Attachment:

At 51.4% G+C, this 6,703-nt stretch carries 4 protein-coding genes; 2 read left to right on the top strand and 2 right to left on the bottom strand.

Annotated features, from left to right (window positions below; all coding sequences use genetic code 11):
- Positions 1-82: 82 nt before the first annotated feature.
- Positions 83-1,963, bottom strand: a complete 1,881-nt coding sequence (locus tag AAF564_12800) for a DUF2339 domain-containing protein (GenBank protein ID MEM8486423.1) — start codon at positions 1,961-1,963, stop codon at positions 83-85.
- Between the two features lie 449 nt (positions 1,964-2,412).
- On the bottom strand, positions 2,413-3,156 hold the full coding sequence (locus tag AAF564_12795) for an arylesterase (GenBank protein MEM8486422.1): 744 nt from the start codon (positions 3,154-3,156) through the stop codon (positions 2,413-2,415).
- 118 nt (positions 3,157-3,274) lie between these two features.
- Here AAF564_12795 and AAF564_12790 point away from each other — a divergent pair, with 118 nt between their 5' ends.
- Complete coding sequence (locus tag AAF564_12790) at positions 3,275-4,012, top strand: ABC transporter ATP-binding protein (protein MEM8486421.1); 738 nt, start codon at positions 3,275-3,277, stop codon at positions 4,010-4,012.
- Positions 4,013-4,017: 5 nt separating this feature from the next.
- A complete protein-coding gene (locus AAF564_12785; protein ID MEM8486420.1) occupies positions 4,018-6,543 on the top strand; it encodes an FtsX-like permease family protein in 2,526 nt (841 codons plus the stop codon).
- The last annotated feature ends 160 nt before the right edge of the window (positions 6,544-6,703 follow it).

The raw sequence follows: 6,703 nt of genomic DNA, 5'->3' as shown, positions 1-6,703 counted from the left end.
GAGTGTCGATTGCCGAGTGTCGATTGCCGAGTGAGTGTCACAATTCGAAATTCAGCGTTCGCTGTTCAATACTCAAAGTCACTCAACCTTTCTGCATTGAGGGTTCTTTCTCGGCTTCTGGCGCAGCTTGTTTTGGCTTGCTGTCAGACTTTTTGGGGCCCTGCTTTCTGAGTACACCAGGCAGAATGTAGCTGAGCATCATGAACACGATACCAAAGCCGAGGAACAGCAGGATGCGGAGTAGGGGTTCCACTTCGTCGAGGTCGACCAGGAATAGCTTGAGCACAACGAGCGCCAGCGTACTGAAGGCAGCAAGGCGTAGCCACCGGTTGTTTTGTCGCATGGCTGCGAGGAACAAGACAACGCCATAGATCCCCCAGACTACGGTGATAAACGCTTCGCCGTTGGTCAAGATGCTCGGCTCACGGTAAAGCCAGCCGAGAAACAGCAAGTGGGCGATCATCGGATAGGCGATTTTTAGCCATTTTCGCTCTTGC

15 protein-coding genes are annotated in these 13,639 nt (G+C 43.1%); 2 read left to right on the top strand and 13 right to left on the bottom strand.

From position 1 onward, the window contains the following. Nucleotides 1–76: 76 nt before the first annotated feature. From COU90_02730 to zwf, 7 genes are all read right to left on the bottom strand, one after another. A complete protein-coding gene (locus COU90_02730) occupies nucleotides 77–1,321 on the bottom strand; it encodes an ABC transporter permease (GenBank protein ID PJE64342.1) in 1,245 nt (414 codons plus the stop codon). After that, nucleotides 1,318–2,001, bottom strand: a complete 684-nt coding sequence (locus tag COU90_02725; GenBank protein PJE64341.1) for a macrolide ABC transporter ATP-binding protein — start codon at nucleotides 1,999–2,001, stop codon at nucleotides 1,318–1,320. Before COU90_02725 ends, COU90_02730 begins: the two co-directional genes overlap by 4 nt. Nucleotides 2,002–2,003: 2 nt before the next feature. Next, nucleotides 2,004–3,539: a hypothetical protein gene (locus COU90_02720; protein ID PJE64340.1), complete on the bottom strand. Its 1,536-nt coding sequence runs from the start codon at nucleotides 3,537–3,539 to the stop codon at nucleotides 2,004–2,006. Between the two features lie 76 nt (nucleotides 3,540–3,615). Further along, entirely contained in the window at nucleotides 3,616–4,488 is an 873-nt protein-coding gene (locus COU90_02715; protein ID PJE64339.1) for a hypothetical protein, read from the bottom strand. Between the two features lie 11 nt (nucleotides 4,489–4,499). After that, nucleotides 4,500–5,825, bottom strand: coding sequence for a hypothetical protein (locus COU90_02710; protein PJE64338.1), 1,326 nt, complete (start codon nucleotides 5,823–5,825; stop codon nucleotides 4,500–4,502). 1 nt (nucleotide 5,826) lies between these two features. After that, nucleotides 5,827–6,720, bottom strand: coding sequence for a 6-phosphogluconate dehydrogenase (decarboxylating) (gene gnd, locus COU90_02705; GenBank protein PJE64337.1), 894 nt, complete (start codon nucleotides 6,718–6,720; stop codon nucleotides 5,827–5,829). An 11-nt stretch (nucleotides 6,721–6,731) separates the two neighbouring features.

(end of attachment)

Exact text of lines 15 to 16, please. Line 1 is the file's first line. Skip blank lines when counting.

15 protein-coding genes are annotated in these 13,639 nt (G+C 43.1%); 2 read left to right on the top strand and 13 right to left on the bottom strand.

From position 1 onward, the window contains the following. Nucleotides 1–76: 76 nt before the first annotated feature. From COU90_02730 to zwf, 7 genes are all read right to left on the bottom strand, one after another. A complete protein-coding gene (locus COU90_02730) occupies nucleotides 77–1,321 on the bottom strand; it encodes an ABC transporter permease (GenBank protein ID PJE64342.1) in 1,245 nt (414 codons plus the stop codon). After that, nucleotides 1,318–2,001, bottom strand: a complete 684-nt coding sequence (locus tag COU90_02725; GenBank protein PJE64341.1) for a macrolide ABC transporter ATP-binding protein — start codon at nucleotides 1,999–2,001, stop codon at nucleotides 1,318–1,320. Before COU90_02725 ends, COU90_02730 begins: the two co-directional genes overlap by 4 nt. Nucleotides 2,002–2,003: 2 nt before the next feature. Next, nucleotides 2,004–3,539: a hypothetical protein gene (locus COU90_02720; protein ID PJE64340.1), complete on the bottom strand. Its 1,536-nt coding sequence runs from the start codon at nucleotides 3,537–3,539 to the stop codon at nucleotides 2,004–2,006. Between the two features lie 76 nt (nucleotides 3,540–3,615). Further along, entirely contained in the window at nucleotides 3,616–4,488 is an 873-nt protein-coding gene (locus COU90_02715; protein ID PJE64339.1) for a hypothetical protein, read from the bottom strand. Between the two features lie 11 nt (nucleotides 4,489–4,499). After that, nucleotides 4,500–5,825, bottom strand: coding sequence for a hypothetical protein (locus COU90_02710; protein PJE64338.1), 1,326 nt, complete (start codon nucleotides 5,823–5,825; stop codon nucleotides 4,500–4,502). 1 nt (nucleotide 5,826) lies between these two features. After that, nucleotides 5,827–6,720, bottom strand: coding sequence for a 6-phosphogluconate dehydrogenase (decarboxylating) (gene gnd, locus COU90_02705; GenBank protein PJE64337.1), 894 nt, complete (start codon nucleotides 6,718–6,720; stop codon nucleotides 5,827–5,829). An 11-nt stretch (nucleotides 6,721–6,731) separates the two neighbouring features.